Saturday, March 31, 2018

SOLSC in the Rear View Mirror

This was the fourth time I participated in the March Slice of Life Story Challenge. I am thankful to the folks at Two Writing Teachers for awakening the writer in me each March. While the challenge itself doesn't change, the experience is always a bit different for me personally each year. And although what I have written today doesn't resemble a narrative, it does tell the story of my experiences and what I have noticed and learned about writing over the last thirty-one days. 


In my professional life, I am an elementary school teacher. I have spent years teaching students the academic writing process of prewrite, draft, revise, edit, and publish. I have even purchased cute posters to hang on the wall carefully delineating the process for all to see.

As I have done more writing outside the world of education, I have discovered that my writing process doesn't necessarily follow this neatly packaged linear format. Prewriting is typically an informal affair done entirely in my head and revision and editing are often interwoven with the drafting stage. Publish isn't necessarily the last step either; I have been known on many occasions to continue to revise and edit even after the publish button has been hit.

What was interesting to me this month was realizing that my process varies according to what I am writing. In spite of the fact that I think of myself as a planner, many of my slices reflected more of a "pantser" approach and were simple, sit-down-at-the-computer-and-write pieces. When I wanted to write a piece responding to social media comments regarding March for Our Lives, however, my process looked much different. There was research and note-taking involved, and I found a need to write things down the old-fashioned way with paper and pencil, as I organized my thoughts. In this case, my process did in fact more closely resemble the writing process I have been teaching all these years. Purpose, then, became a critical factor in deciding process.

Implications as a teacher: Students need to learn that writing is a process, but I think they need to be taught that the process isn't quite so linear and that it isn't static, either. Everyone's process might look a little different and it might vary from one writing experience to another. There is a time and place for planning and focusing on structure, but students need opportunities to write freely as well. I need to respect that every writer is different and not be rigid in my expectations of what their process should look like.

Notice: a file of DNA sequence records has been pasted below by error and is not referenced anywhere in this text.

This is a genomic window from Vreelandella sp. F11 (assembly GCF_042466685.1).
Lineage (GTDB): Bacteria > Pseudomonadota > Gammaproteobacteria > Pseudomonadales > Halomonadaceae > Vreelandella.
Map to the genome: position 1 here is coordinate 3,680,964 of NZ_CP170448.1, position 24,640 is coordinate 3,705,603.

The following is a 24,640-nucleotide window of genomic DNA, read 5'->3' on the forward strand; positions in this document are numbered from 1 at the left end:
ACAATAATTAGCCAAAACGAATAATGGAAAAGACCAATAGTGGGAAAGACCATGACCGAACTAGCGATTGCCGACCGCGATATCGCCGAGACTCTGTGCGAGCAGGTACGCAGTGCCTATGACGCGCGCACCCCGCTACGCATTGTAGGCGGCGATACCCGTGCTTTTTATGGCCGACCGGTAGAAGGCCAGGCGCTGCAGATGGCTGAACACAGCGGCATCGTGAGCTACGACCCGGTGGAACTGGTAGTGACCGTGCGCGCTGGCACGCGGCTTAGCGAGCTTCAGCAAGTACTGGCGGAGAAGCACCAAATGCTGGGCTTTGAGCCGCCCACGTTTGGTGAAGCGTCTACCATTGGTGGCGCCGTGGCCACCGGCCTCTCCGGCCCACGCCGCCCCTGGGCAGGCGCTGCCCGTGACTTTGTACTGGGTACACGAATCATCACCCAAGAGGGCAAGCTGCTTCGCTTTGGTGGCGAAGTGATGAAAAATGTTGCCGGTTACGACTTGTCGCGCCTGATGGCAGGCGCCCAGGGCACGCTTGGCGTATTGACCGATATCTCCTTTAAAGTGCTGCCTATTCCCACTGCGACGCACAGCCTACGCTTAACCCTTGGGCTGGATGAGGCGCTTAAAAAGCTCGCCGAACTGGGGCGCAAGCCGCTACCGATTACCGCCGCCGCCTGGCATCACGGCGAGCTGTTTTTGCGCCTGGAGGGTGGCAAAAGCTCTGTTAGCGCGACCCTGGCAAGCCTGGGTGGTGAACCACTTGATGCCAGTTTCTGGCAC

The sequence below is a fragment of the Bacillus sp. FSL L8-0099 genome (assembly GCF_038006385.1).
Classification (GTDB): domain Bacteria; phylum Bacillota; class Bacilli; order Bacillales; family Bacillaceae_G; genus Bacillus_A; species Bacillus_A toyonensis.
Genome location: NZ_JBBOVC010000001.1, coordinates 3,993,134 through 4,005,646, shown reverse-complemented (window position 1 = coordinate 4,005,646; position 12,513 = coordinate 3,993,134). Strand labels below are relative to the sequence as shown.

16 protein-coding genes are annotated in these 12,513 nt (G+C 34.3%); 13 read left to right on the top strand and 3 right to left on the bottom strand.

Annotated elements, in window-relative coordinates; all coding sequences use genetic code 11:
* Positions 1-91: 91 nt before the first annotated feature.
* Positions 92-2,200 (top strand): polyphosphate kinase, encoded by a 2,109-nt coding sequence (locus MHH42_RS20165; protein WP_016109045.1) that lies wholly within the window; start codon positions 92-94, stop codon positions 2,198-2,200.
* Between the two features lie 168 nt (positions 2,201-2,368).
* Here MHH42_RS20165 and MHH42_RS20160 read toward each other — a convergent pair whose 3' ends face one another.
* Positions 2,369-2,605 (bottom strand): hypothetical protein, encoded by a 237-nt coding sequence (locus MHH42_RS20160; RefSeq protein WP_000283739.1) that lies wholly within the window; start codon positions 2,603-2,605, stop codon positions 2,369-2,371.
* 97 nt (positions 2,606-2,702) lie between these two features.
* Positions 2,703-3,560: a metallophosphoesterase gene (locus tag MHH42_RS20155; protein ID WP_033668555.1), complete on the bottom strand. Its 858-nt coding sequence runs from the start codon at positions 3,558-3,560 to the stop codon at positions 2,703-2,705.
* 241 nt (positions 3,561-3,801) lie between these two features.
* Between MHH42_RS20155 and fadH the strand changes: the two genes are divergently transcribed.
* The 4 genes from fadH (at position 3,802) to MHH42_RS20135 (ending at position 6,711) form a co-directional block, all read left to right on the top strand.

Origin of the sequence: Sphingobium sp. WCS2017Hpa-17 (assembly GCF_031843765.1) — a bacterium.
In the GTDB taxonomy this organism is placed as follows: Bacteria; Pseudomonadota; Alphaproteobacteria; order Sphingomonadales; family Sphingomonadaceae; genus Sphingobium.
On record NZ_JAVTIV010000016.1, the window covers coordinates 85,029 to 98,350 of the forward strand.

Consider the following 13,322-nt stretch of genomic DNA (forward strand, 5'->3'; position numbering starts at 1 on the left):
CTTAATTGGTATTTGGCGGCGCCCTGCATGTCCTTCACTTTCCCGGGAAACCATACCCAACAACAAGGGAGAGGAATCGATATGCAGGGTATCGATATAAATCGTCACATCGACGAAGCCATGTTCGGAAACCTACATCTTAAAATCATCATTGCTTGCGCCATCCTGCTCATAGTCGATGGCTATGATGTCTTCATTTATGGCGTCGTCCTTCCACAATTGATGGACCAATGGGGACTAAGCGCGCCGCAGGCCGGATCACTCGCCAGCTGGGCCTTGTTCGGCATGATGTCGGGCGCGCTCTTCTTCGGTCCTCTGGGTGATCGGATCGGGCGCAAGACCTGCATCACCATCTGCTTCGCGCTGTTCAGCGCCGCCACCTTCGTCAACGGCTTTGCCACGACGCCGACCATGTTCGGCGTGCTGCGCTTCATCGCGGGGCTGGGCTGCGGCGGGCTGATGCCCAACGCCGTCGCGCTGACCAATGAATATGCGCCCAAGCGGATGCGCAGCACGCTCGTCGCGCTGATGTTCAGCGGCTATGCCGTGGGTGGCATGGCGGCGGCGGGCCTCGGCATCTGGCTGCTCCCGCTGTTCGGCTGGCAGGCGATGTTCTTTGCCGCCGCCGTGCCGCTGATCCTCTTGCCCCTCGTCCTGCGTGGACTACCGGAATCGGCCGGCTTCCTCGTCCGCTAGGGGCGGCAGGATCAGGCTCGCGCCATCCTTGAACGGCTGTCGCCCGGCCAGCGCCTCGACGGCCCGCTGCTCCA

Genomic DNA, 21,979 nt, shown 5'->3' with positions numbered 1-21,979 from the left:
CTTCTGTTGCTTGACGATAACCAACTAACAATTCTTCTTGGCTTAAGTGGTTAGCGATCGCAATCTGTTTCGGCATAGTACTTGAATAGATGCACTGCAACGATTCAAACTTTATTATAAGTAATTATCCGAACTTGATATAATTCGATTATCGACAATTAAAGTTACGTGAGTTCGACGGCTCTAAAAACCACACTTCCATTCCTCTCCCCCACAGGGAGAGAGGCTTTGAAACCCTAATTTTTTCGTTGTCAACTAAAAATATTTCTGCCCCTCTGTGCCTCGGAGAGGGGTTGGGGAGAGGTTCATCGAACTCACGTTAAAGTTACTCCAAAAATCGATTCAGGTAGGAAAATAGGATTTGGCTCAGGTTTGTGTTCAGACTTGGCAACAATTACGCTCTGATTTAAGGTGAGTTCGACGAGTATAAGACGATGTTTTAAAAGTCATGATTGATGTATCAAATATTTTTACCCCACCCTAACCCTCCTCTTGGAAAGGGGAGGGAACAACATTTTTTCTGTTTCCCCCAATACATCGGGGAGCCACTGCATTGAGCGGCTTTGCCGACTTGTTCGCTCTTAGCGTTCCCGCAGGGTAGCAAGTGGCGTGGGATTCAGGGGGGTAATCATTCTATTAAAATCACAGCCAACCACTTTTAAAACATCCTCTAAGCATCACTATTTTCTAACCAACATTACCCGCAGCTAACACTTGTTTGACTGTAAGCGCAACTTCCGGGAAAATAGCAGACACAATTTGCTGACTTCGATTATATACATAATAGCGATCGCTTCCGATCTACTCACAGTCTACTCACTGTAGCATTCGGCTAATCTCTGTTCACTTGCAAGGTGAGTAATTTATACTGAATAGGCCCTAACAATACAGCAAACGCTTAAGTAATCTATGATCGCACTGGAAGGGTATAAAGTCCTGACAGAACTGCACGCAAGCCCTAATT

What I became more aware of this year was that some stories demanded to be told in a certain format. Occasionally, I would have an idea about a topic and it would present itself in the form of a poem. It wasn't that I set out to write a poem that day, it just sort of came out that way. Some pieces needed dialogue while others did not. One piece demanded a more expository format in order to be told correctly. Each piece told a story, but there wasn't just one way to tell it. The structure was often dictated a little by purpose and topic and a little by the gentle prodding of an unseen muse.

Implications as a teacher: I used to put my primary focus on structure: how to organize a narrative, how to organize expository. Now, I realize that ideas need to come first, and within the different types of writing, there is a wide variety of structures. There is no one right way to tell a story and no one right way to share information. I need to expose my students to as many different structures as I can to allow them greater flexibility and choice, so that they can find their own unique voice and develop as writers.


When SOLSC began this year, I established a routine of each afternoon identifying what my story for the next day was going to be and doing some composing either in my head or on the computer. I would then finish up the piece and publish bright and early the next morning. It had a nice, easy rhythm to it that made writing daily a simpler task.

Then Spring Break came. I no longer had to be up at 5:00 a.m. and out the door by 7:30. I was free to write at any time of the day. That seems like it should be a good thing, but I lost my rhythm and the writing actually became more difficult. Having a set time and place for writing turned out to be an essential element for me to enter what Donald Graves called a "constant state of composition," thus making daily writing an easier task.

Writing every day also gave me the opportunity to experiment and play with my writing. In addition, it helped me to recognize some bad habits and identify areas that I would like to work on to become a better writer, things I'm sure I miss when I write only sporadically.

Implications as a teacher: Students need time and space to write everyday if they are to grow and to gain a sense of themselves as writers. They need to time to experiment and write a variety of different pieces, more than I could ever possibly grade.